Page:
The entire Dynamics 365 ecosystem has been evolving as a rapid release environment which routinely takes away one of the most precious resources – time.

With the source code release, the portal team bought some time to properly design a sustainable extensibility model

Microsoft was also risking a revolt in the existing customer base of Adxstudio 7.0 portals, who has just until recently paid over $10K for the portal license. These customers havw invested a lot of money and resources into extending and developing their portals and wanted some clear upgrade path that would see them moving forward. With the source code release Microsoft has shifted the responsibility of upgrading and maintaining the existing Adxstudio portals to the customers.

Did Microsoft just wash their hands on Adxstudio customers with the source code release?

First of all, Adxstudio version 7.0.0018 or higher is still supported (read the article to understand the preconditions and the channels). And let’s be honest, customers and consultants who heavily customised the portals have always had sufficient skills and resources to deliver those customizations and, by proxy, to maintain the code base. Calling support in the environments with the mix of Microsoft and proprietary source code has always been a challenging exercise with volatile results.

Larger organizations have always been more or less self-sufficient when it comes to the portal extensions. Code release simply extends these capabilities without placing Microsoft in awkward position of eternally supporting legacy products by the virtue of sitting on the compiled code base without a suitable license model.

As I mentioned before, the situations is less clear about the extensions that are part of managed portal solutions, how complex is the functionality delivered by the plugins, is it critical or not, and whether it’d be feasible and permissible to replicate it [in the open source] – I’m sure these questions will be answered in due course.


Source code itself and a number of accompanying libraries is released under MIT license which is arguably one of the most permissive open source licenses. Do what you want with it, in other words.

Some of the included packages use different licenses, BSD, Apache, and Microsoft’s own Public License (Ms-PL). Pay attention to those, especially if you are in the corporate land or if you plan to release commercial products based on or around the released source code.

Call to action

Download, read instructions, play with it, and send your tips to jar@crmtipoftheday.com.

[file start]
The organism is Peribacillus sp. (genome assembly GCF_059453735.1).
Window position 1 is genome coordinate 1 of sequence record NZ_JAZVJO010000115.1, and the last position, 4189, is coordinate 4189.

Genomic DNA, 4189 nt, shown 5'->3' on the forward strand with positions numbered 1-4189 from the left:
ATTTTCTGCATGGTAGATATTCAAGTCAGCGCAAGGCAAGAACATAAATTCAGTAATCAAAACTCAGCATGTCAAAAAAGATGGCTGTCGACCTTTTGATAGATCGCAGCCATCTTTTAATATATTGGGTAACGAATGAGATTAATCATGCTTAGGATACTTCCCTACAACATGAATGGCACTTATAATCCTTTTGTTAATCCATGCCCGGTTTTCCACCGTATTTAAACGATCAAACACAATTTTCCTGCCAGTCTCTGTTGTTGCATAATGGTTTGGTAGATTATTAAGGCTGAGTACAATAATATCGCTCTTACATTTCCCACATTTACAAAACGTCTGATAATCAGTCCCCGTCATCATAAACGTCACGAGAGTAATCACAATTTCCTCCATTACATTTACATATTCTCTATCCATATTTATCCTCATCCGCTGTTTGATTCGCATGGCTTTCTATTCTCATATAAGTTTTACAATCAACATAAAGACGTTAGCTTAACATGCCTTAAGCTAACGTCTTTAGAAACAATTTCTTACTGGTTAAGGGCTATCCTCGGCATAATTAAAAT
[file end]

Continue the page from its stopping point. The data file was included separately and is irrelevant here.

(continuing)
As far as source code is concerned, Adoxio, the phoenix business after the Microsoft’s acquisition of Adxstudio, has already put their hand up as a custodian of the publicly available source code, a.k.a. xRM Portals Community Edition.

Some may object but let’s be honest, with their expertise Adoxio is in a unique position to both ensure reasonable quality of the code and provide ongoing enhancements contributed by the community and Adoxio themselves. I do hope that one of the first developments will be a clear migration path for Adxstudio 7.0 owners to the whatever version we now have as open source. If you would like to contribute, go ahead, fork the project, do you craft and then submit a pull request.

Last but not least, if you would like to get up to speed with the portal extensibility using that source code (and portals in general), check out Dynamics Learning Portal for the upcoming Develop Dynamics 365 Portals courses. The curriculum is currently being updated to include self-deployment and extensibility scenarios, with new coding exercises to keep your brains busy and your hands dirty. First in-person class will be in New Zealand in October. If you cannot make it down under or prefer to get some portal wisdom in your pyjamas, virtual deliveries will start in November in PDT and HKT timezones.

If you can’t wait that long, teach yourself, listen to the community, organize your private training, or attend one of the portal training classes during D365UG Summit or eXtreme365 (details TBD for that one).

4 thoughts on “Tip #962: Microsoft Portals Source Code Is Available

  1. […] CRM Tip of the Day’s George Doubinski wrote a great post on open source portals availability – Tip #962: Microsoft Portals Source Code Is Available […]

    • Great write-up, Colin. I hope that the portal team will come to some definite conclusions regarding the code for the plugins. I don’t expect them to release solutions as unmanaged but the source code will be sufficient to build a layer on top for enhancements and fixes.

  2. Farley Kurt Reynolds says:

    If we have an existing ADX Portal, can the Dynamics solutions be installed “over” the existing ADX solutions? Thanks!!